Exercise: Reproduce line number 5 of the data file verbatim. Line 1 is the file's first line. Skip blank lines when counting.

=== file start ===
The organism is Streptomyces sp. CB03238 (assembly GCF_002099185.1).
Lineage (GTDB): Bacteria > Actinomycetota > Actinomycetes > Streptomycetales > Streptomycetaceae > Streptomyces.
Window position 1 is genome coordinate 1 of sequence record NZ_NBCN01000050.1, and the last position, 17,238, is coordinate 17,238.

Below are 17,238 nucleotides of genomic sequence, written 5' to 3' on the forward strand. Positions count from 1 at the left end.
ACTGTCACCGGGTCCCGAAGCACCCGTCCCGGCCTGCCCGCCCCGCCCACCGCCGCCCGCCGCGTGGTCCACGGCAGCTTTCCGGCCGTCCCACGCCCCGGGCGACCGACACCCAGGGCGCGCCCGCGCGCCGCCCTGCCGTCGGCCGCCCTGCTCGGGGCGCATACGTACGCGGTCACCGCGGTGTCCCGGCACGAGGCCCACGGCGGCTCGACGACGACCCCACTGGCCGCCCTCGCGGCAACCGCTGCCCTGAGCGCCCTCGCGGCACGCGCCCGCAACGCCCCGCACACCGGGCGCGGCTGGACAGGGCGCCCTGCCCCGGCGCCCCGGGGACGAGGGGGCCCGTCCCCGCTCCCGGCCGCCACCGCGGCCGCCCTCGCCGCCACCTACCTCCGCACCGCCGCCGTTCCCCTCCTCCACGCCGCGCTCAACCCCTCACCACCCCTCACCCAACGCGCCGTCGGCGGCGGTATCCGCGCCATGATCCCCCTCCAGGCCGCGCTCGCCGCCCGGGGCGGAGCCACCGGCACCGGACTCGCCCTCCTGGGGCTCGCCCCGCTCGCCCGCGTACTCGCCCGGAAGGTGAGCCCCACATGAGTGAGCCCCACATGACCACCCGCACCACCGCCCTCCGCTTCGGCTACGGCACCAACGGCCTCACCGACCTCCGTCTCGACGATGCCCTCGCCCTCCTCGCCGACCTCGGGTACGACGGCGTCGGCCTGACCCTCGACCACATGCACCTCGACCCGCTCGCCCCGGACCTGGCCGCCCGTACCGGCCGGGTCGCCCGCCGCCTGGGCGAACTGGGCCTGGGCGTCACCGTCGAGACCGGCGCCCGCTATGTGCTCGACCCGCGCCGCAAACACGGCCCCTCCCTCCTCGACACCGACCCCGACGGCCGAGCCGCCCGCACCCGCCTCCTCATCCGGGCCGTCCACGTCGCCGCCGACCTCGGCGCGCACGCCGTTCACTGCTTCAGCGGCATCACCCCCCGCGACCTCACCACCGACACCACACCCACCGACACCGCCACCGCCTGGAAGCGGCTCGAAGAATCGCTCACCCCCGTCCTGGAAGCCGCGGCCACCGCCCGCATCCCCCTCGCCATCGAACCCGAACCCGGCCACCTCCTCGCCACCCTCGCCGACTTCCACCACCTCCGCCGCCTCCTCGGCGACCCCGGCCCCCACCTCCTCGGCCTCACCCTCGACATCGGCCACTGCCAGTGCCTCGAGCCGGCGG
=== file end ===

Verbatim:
ACTGTCACCGGGTCCCGAAGCACCCGTCCCGGCCTGCCCGCCCCGCCCACCGCCGCCCGCCGCGTGGTCCACGGCAGCTTTCCGGCCGTCCCACGCCCCGGGCGACCGACACCCAGGGCGCGCCCGCGCGCCGCCCTGCCGTCGGCCGCCCTGCTCGGGGCGCATACGTACGCGGTCACCGCGGTGTCCCGGCACGAGGCCCACGGCGGCTCGACGACGACCCCACTGGCCGCCCTCGCGGCAACCGCTGCCCTGAGCGCCCTCGCGGCACGCGCCCGCAACGCCCCGCACACCGGGCGCGGCTGGACAGGGCGCCCTGCCCCGGCGCCCCGGGGACGAGGGGGCCCGTCCCCGCTCCCGGCCGCCACCGCGGCCGCCCTCGCCGCCACCTACCTCCGCACCGCCGCCGTTCCCCTCCTCCACGCCGCGCTCAACCCCTCACCACCCCTCACCCAACGCGCCGTCGGCGGCGGTATCCGCGCCATGATCCCCCTCCAGGCCGCGCTCGCCGCCCGGGGCGGAGCCACCGGCACCGGACTCGCCCTCCTGGGGCTCGCCCCGCTCGCCCGCGTACTCGCCCGGAAGGTGAGCCCCACATGAGTGAGCCCCACATGACCACCCGCACCACCGCCCTCCGCTTCGGCTACGGCACCAACGGCCTCACCGACCTCCGTCTCGACGATGCCCTCGCCCTCCTCGCCGACCTCGGGTACGACGGCGTCGGCCTGACCCTCGACCACATGCACCTCGACCCGCTCGCCCCGGACCTGGCCGCCCGTACCGGCCGGGTCGCCCGCCGCCTGGGCGAACTGGGCCTGGGCGTCACCGTCGAGACCGGCGCCCGCTATGTGCTCGACCCGCGCCGCAAACACGGCCCCTCCCTCCTCGACACCGACCCCGACGGCCGAGCCGCCCGCACCCGCCTCCTCATCCGGGCCGTCCACGTCGCCGCCGACCTCGGCGCGCACGCCGTTCACTGCTTCAGCGGCATCACCCCCCGCGACCTCACCACCGACACCACACCCACCGACACCGCCACCGCCTGGAAGCGGCTCGAAGAATCGCTCACCCCCGTCCTGGAAGCCGCGGCCACCGCCCGCATCCCCCTCGCCATCGAACCCGAACCCGGCCACCTCCTCGCCACCCTCGCCGACTTCCACCACCTCCGCCGCCTCCTCGGCGACCCCGGCCCCCACCTCCTCGGCCTCACCCTCGACATCGGCCACTGCCAGTGCCTCGAGCCGGCGG